FAQ
/** Resending, as I fat-fingered the previous one :( **/

Rich,

There are two big issues with backup of an OLTP VLDB such as an ERP
database: Backup window, and redo generation during hot backup mode. Disk
I/O and network degradation during backup are also issues, albeit to a
lesser extent. While RMAN would obviate the redo generation part, your
backup window when using RMAN can still stretch out quite a bit depending on
the backup architecture and capacity (dedicated backup server, tape
libraries, drive speed and streaming, network segregation, disk staging
capability, etc.) One of the best ways of performing backup of an OLTP VLDB
is by the use of mirroring technologies - Hitachi ShadowImage, EMC BCV, IBMs
whatever-it-is - and breaking off a mirror copy when the *whole* database is
in Hot backup mode. The backup can then be read off the mirror copy using a
path that is different from the production path in the network fabric.
Another option is presenting this copy to the server that performs the
backup so the production box never suffers. This implies of course that you
have a large enough SAN, and have configured the mirrors, _and_ the backup
server is connected to the same SAN as the ERP and is thus able to mount the
now-broken mirror in the latter option.

The issue with this approach is the resync that takes place when the mirror
is brought back for resilvering. If the mirror copy is placed in the same
server (i.e. not broken out) then resync takes much lesser time - and hour
or two depending on the amount of writes as well as the efficiency of the
SAN software. Some of the SANs are also able to perform a lazy catch-up
where busy disks are left for later catchup, etc.

We have used this technique successfully [ not on IBM or EMC though,
although there is no reason why this cannot be done ], but it costs $$.

And I have an _all_ RAID 1 volumes on the ERP SAN, after having successfully
fought off a RAID5 'initiative' when we moved from a previous box :)
[Mogens - Does this qualify me for an elevated status in the BAARF party?]

John Kanagaraj
Oracle Applications DBA
DBSoft Inc
(W): 408-970-7002

Great, positive uplifting Christian music - http://www.klove.com

The opinions and statements above are entirely my own and not those of my
employer or clients **
-----Original Message-----
From: Jesse, Rich [mailto:[EMAIL PROTECTED]
Sent: Tuesday, June 17, 2003 11:30 AM
To: Multiple recipients of list ORACLE-L
Subject: Anyone using IBM's FastT900 SAN for Oracle DBs?


We're testing a FastT900
(http://www.storage.ibm.com/disk/fastt/fast900/index.html) to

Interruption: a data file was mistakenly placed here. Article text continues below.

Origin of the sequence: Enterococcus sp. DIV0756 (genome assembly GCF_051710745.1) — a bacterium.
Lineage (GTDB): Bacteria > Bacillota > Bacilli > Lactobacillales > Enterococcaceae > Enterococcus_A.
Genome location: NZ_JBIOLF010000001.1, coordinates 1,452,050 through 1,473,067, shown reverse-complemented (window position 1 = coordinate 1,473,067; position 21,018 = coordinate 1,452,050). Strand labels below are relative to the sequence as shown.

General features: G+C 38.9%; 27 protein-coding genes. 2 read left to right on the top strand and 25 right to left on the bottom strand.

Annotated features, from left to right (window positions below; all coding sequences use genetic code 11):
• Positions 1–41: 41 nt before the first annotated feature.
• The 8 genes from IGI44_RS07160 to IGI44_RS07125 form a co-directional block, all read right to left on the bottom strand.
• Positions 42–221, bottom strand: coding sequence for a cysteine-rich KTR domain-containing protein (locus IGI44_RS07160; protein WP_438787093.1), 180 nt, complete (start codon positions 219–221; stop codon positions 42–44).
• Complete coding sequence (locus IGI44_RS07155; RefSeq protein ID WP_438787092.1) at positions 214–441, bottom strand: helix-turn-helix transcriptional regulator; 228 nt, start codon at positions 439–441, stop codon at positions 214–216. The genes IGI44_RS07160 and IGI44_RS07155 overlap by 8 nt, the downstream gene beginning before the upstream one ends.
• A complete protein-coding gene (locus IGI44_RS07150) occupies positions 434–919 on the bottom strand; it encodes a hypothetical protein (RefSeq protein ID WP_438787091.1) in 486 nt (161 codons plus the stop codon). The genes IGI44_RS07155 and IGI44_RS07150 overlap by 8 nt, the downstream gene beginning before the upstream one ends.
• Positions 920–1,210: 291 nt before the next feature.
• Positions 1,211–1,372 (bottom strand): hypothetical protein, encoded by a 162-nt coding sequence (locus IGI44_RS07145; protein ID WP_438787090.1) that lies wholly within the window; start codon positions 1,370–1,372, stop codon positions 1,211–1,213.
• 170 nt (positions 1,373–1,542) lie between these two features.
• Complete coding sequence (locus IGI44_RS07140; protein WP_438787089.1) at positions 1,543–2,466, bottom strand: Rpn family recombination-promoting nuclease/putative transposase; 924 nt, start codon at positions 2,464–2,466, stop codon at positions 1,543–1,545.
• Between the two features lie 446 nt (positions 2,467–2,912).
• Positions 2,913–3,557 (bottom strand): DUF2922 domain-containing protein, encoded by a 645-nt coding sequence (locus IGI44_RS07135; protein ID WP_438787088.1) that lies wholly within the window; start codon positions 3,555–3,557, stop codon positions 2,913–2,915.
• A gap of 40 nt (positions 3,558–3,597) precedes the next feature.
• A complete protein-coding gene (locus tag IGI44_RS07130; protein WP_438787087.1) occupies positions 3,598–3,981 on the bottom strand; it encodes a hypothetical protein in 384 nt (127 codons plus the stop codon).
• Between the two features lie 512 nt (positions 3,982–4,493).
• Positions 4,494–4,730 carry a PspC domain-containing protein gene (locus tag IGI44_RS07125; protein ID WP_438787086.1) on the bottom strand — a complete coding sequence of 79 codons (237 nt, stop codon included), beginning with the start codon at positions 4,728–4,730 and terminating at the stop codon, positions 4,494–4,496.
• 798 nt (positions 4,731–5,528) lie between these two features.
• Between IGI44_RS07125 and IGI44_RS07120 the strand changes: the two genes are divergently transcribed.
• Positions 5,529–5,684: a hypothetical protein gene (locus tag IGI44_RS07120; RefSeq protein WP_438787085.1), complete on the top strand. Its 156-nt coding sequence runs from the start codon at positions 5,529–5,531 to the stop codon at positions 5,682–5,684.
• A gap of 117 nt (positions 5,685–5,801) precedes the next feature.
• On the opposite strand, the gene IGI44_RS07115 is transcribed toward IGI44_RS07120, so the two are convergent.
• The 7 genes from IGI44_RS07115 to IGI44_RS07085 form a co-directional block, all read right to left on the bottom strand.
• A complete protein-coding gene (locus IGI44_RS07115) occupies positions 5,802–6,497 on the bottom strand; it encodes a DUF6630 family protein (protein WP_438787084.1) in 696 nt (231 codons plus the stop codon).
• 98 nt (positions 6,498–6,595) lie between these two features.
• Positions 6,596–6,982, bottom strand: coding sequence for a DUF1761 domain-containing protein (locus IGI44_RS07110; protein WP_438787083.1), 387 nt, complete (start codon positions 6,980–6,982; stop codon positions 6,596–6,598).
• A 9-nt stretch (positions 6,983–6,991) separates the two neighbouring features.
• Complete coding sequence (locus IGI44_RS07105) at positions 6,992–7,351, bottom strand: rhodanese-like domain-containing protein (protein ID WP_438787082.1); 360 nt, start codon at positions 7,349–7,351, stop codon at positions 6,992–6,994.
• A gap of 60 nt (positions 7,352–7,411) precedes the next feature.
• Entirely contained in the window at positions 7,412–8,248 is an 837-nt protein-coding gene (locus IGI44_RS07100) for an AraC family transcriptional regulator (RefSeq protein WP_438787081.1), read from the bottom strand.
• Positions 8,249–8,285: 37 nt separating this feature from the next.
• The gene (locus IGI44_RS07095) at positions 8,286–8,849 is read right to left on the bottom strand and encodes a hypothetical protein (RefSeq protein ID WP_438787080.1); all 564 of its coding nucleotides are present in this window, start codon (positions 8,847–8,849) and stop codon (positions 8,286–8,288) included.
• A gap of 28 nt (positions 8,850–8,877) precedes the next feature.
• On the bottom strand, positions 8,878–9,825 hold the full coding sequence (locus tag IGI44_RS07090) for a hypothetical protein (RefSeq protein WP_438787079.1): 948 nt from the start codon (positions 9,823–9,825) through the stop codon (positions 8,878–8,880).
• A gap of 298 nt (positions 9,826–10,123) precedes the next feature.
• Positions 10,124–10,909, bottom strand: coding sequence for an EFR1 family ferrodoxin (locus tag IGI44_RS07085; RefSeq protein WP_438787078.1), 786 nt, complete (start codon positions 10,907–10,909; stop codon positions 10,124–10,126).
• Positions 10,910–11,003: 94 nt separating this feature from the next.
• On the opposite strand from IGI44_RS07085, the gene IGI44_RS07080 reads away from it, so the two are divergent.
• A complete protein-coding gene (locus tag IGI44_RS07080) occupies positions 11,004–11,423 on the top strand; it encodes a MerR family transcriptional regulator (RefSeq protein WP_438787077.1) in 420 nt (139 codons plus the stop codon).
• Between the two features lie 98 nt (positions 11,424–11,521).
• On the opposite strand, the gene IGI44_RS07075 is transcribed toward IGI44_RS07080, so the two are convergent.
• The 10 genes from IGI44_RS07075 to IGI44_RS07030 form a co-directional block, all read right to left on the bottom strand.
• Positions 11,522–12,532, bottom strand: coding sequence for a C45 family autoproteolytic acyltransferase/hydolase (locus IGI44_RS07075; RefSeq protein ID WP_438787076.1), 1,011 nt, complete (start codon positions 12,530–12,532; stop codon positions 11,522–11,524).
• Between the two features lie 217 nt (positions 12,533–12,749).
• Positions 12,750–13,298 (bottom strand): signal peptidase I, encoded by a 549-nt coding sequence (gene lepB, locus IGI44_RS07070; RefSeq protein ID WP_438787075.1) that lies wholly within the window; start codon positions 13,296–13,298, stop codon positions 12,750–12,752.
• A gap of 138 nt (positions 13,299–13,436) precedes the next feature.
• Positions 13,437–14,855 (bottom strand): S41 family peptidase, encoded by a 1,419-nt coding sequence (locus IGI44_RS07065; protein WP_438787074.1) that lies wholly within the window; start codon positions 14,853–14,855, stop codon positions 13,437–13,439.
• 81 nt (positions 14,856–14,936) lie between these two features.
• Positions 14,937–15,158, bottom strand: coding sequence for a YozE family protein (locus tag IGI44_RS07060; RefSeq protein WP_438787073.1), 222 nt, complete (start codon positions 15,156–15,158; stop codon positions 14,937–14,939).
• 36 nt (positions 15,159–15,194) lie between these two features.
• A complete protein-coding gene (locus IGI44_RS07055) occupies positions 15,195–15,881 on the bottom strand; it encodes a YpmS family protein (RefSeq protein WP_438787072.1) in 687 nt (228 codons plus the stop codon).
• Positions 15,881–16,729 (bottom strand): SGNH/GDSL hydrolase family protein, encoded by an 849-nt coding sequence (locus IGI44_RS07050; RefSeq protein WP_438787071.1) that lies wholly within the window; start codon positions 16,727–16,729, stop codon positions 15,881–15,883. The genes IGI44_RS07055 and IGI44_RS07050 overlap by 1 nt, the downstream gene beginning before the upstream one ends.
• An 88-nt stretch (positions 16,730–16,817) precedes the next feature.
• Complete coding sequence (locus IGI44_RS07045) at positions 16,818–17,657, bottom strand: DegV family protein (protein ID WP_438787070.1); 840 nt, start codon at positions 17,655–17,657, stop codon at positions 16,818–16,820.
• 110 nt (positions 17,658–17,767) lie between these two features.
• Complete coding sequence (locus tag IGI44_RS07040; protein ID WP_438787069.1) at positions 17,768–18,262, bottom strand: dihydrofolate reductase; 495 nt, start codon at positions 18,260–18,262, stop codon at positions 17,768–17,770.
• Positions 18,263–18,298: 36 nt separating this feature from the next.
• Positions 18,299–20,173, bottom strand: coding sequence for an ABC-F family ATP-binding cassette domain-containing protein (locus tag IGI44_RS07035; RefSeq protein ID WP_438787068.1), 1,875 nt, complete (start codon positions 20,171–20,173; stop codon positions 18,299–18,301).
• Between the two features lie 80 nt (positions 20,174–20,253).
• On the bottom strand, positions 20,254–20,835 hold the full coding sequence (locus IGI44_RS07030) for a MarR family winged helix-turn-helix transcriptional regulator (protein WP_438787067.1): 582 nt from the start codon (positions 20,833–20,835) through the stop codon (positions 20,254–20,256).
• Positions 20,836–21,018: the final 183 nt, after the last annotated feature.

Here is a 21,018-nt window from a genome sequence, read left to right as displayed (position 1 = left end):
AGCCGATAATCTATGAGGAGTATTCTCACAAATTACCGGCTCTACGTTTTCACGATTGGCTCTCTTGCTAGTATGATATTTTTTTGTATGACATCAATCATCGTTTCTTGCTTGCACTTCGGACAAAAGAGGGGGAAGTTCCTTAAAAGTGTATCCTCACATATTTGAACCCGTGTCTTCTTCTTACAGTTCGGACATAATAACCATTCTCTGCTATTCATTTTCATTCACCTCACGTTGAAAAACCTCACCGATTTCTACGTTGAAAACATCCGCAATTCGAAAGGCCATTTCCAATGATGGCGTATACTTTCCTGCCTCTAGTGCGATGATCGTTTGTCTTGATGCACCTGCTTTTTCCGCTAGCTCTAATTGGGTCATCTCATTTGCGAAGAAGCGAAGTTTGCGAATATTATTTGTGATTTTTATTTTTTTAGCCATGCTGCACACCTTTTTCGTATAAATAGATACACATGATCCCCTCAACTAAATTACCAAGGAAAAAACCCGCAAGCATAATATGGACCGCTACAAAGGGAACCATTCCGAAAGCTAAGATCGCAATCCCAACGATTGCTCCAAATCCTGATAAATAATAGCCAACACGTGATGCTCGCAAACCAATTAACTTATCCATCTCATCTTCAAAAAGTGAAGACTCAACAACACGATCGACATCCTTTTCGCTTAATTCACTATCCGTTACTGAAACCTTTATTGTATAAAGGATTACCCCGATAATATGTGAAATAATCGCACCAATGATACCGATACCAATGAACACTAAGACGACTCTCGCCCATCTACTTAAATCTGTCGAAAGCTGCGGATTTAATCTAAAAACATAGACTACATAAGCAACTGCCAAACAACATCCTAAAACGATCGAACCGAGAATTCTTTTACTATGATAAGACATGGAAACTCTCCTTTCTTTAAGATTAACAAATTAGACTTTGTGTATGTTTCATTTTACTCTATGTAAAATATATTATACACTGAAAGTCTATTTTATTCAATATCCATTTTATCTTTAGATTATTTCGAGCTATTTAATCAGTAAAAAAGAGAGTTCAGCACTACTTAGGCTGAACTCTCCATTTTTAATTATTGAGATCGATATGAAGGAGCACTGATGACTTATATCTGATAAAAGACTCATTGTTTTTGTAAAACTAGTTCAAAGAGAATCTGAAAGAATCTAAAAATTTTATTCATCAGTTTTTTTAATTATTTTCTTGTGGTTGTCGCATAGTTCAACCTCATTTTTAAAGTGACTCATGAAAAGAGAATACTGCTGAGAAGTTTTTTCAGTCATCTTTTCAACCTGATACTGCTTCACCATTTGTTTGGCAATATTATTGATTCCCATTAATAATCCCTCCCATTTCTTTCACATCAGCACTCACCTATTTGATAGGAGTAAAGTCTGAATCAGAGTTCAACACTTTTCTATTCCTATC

see how it
will handle our IO thruput, but we've got one question as to
how we're going
to do our daily "snapshot" of our production DB.

With our current RAID set (HP's AutoRAID -- that's why we're
looking for a
new solution. BAARF -- Battle Against Auto Raid
Filesystems?), we do a
simple hot backup and copy the production DB's datafiles
tablespace-by-tablespace to a JBOD. Once that JBOD copy is
put to tape, we
recover it as a new database for our users to do what-if ERP
scenarios.
We're wondering how to accomplish this with the FastT900.
Yes, we could do
it the same way, but that seems to be a waste of Big SAN
Power, doesn't it?

The big difference between our current layout and the
FastT900 layout is
that the former-JBOD copy of the production DB will now reside on the
FastT900 along with the production DB. I guess what I was
thinking was to
put all TSs into hot backup mode, perform some FastT900 magic
in less than
"X" minutes to copy the DB, then end backup mode on the TSs.
No, I don't
know what the "X" threshold is yet -- for the sake of
argument, let's say
"10".

So, does anyone with experience on the FastTs have any ideas?
Some of the
terms thrown out are Business Continuous Volumes and Third
Mirrors, although
it doesn't seem like the FastT900 supports a third mirror,
and I'm a bit
skeptical (a DBA trait?) about the time it would take to
resync the mirrors
before we could do our snapshot. I'm contacting the Sales
guys, too, but
thought I'd see if anyone from an SA/DBA standpoint (hey,
some of us do
BOTH, OK?) would have any pertinent thoughts.

Thanks!

Rich

Rich Jesse System/Database Administrator
[EMAIL PROTECTED] Quad/Tech Inc, Sussex, WI USA

p.s. No disks were subjected to RAIDs outside of 10 and/or
0+1 in these
tests.
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